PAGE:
Wintergreen is a group of aromatic plants. The term "wintergreen" once commonly referred to plants that remain green (continue photosynthesis) throughout the winter. The term "evergreen" is now more commonly used for this characteristic.

Most species of the shrub genus Gaultheria demonstrate this characteristic and are called wintergreens in North America, the most common generally being the American wintergreen (Gaultheria procumbens). Wintergreens in the genus Gaultheria contain an aromatic compound, methyl salicylate, and are used as a mintlike flavoring.


Wintergreen berries, from Gaultheria procumbens, are used medicinally. Native Americans brewed a tea from the leaves to alleviate rheumatic symptoms, headache, fever, sore throat, and various aches and pains. These therapeutic effects likely arose because the primary metabolite of methyl salicylate is salicylic acid, a proven NSAID that is also the metabolite of acetylsalicylic acid, commonly known as aspirin. During the American Revolution, wintergreen leaves were used as a substitute for tea, which was scarce.[1]

Wintergreen is a common flavoring in American products ranging from chewing gum, mints, and candies to smokeless tobacco such as dipping tobacco (American "dip" snuff) and snus. It is a common flavoring for dental hygiene products such as mouthwash and toothpaste. It is a component of the American-origin drink root beer.

Wintergreen oil can also be used in fine art printing applications to transfer a color photocopy image or color laser print to a high-rag-content art paper, such as a hot-press watercolor paper. The transfer method involves coating the source image with the wintergreen oil then placing it face-down on the target paper and pressing the pieces of paper together under pressure using a standard etching press.

Wintergreen oil is an ingredient in some popular vegetable-oil based lubricants used in firearm maintenance. These products, sold under the names Seal1 and Frog Lube, are proprietary blends of vegetable oils intended to clean, lubricate and preserve the metal surfaces of firearms.[2] They have the advantages over petroleum-based products of being non-toxic and biodegradable.

Artificial wintergreen oil, which is pure methyl salicylate, is used in microscopy because of its high refractive index.[3]


The Gaultheria species share the common characteristic of producing oil of wintergreen. Wintergreen oil is a pale yellow or pinkish fluid liquid that is strongly aromatic with a sweet, woody odor (components: methyl salicylate (about 98%), α-pinene, myrcene, delta-3-carene, limonene, 3,7-guaiadiene, and delta-cadinene)[4] that gives such plants a distinctive "medicinal" smell whenever bruised. Salicylate sensitivity is a common adverse reaction to the methyl salicylate in oil of wintergreen; it can produce allergy-like symptoms or asthma.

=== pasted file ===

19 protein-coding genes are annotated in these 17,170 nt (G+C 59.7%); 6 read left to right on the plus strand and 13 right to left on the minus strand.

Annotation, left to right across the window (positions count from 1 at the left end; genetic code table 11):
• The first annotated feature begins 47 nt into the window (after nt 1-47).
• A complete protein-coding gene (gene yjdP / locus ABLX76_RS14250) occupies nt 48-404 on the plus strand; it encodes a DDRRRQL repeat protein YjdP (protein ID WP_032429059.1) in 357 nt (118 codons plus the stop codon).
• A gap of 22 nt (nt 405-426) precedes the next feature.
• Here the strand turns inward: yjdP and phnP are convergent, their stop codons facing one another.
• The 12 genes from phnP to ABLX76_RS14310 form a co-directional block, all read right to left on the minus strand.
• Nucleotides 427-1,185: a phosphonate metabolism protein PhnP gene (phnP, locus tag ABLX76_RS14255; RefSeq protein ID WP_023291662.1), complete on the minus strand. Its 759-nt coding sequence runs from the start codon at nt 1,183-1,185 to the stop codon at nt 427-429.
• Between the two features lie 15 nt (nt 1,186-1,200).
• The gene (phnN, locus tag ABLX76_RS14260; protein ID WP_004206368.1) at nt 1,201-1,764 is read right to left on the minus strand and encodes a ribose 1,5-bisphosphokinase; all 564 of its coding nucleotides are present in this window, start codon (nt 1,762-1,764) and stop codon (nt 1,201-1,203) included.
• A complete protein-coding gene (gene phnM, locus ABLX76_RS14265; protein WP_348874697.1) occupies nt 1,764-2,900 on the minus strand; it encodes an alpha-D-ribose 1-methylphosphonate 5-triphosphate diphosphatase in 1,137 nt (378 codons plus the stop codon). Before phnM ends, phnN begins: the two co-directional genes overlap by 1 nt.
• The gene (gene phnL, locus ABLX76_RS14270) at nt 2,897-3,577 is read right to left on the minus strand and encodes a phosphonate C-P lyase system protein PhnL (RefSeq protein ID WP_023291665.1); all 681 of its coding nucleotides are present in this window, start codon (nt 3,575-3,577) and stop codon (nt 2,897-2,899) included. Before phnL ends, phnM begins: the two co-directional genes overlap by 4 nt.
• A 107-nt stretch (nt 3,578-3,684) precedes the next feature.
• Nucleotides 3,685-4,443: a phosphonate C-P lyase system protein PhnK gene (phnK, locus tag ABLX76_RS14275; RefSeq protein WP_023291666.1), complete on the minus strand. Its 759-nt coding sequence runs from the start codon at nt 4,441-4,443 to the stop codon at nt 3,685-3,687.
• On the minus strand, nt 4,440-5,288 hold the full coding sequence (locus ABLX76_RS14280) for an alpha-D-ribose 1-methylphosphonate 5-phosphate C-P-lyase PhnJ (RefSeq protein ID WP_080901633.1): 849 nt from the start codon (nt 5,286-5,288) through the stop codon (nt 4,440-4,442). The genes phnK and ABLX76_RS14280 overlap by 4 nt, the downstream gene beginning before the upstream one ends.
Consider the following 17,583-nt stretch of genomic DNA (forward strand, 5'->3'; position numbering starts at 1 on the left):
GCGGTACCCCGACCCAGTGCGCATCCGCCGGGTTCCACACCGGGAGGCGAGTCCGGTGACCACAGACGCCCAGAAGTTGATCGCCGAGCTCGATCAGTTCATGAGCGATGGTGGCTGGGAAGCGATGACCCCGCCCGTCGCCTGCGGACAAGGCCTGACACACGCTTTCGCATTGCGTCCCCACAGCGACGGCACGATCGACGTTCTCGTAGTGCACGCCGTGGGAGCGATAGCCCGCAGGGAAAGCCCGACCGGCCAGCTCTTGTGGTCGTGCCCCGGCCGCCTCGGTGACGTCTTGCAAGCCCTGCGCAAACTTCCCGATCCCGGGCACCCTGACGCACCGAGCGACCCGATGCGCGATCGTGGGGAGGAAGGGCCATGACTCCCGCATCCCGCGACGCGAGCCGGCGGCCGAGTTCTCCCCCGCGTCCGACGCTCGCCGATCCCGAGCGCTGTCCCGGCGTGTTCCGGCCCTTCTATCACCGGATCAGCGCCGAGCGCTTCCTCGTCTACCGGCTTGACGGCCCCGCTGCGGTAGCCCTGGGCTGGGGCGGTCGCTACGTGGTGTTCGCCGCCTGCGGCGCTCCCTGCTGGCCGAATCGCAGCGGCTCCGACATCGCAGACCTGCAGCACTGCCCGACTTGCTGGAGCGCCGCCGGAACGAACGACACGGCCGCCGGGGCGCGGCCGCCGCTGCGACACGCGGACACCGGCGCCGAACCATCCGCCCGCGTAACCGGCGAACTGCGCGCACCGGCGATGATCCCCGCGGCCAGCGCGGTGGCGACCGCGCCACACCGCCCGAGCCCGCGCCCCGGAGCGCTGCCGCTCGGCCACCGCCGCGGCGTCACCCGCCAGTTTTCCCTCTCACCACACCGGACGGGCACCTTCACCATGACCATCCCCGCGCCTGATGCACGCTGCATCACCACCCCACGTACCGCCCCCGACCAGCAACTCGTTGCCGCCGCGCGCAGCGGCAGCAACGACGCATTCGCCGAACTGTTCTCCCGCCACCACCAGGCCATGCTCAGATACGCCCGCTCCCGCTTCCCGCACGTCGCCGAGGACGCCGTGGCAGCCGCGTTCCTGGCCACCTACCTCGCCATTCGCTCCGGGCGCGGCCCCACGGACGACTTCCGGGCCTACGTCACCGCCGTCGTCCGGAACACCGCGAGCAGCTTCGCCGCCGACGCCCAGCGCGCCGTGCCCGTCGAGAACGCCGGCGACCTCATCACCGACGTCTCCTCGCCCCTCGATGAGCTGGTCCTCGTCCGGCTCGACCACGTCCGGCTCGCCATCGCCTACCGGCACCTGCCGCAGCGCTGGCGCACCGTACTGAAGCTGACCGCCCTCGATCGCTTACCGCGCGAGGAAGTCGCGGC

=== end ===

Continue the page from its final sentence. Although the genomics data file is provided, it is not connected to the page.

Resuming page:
Wintergreen essential oil is usually obtained by steam distillation of the leaves of the plant following maceration in warm water. Methyl salicylate is not present in the plant until formed by enzymatic action from a glycoside within the leaves as they are macerated in warm water.[5] Oil of wintergreen is also manufactured from some species of birch, but these deciduous trees are not called wintergreens. Spiraea plants also contain methyl salicylate in large amounts and are used similarly to wintergreen. Wintergreen has a strong "minty" odor and flavor; however, the Gaultheria-genus plants are not true mints, which belong to the genus Mentha.

Wintergreen oil is used topically (diluted) or aromatherapeutically as a folk remedy for muscle and joint discomfort, arthritis, cellulite, obesity, edema, poor circulation, headache, heart disease, hypertension, rheumatism, tendinitis, cramps, inflammation, eczema, hair care, psoriasis, gout, ulcers, and broken or bruised bones. The liquid salicylate dissolves into tissue and also into capillaries and hence some will enter into the blood stream where it could present similar risks to some aspects of Aspirin for certain people, such as those with thrombosis. Wintergreen also is used in some perfumery applications and as a flavoring agent for toothpaste, chewing gum, soft drinks,[4] confectionery, Listerine, and mint flavorings. One application is rust removal and degreasing of machinery. Wintergreen is particularly effective for breaking through sea water corrosion.

Toxicity of oil

Thirty ml of oil of wintergreen is equivalent to 55.7 g of aspirin, or about 171 adult aspirin tablets.[6]

Treatment is identical to the other salicylates. Early use of hemodialysis in conjunction with maximal supportive measures is encouraged in any significant ingestion of methyl salicylate.[7]

See also


  1. Prescription for Herbal Healing By Phyllis A. Balch, Robert Rister
  2. Cecilia W. Lo, 2000. Developmental biology protocols, Volume 1, Springer in google books
  3. 1 2 Khilendra Gurung 2007. Analysis of wintergreen oil, Ecology Agriculture and Rural Development Society, Dolakha, Nepal
  4. Essential Oil Profile of Wintergreen by Ingrid Krein
  5. Johnson PN: Methyl salicylate/aspirin equivalence: Vet Hum Toxicol 1985; 26:317-318
  6. Howrie DL, Moriaty R, Breit R: Candy flavoring as a source of salicylate poisoning. Pediatrics 1985; 75:869-871
  • Beck TR, Beck JB (1963). Elements of Medical Jurisprudence, ed 11. Philadelphia, JB Lippincott, 1963.
  • Stevenson CA (1937). "Oil of wintergreen poisoning". Med Sci 193:772–788.
  • McGuigan MA (1987). "A two-year review of salicylate deaths in Ontario". Arch Intern Med 147:510–512.
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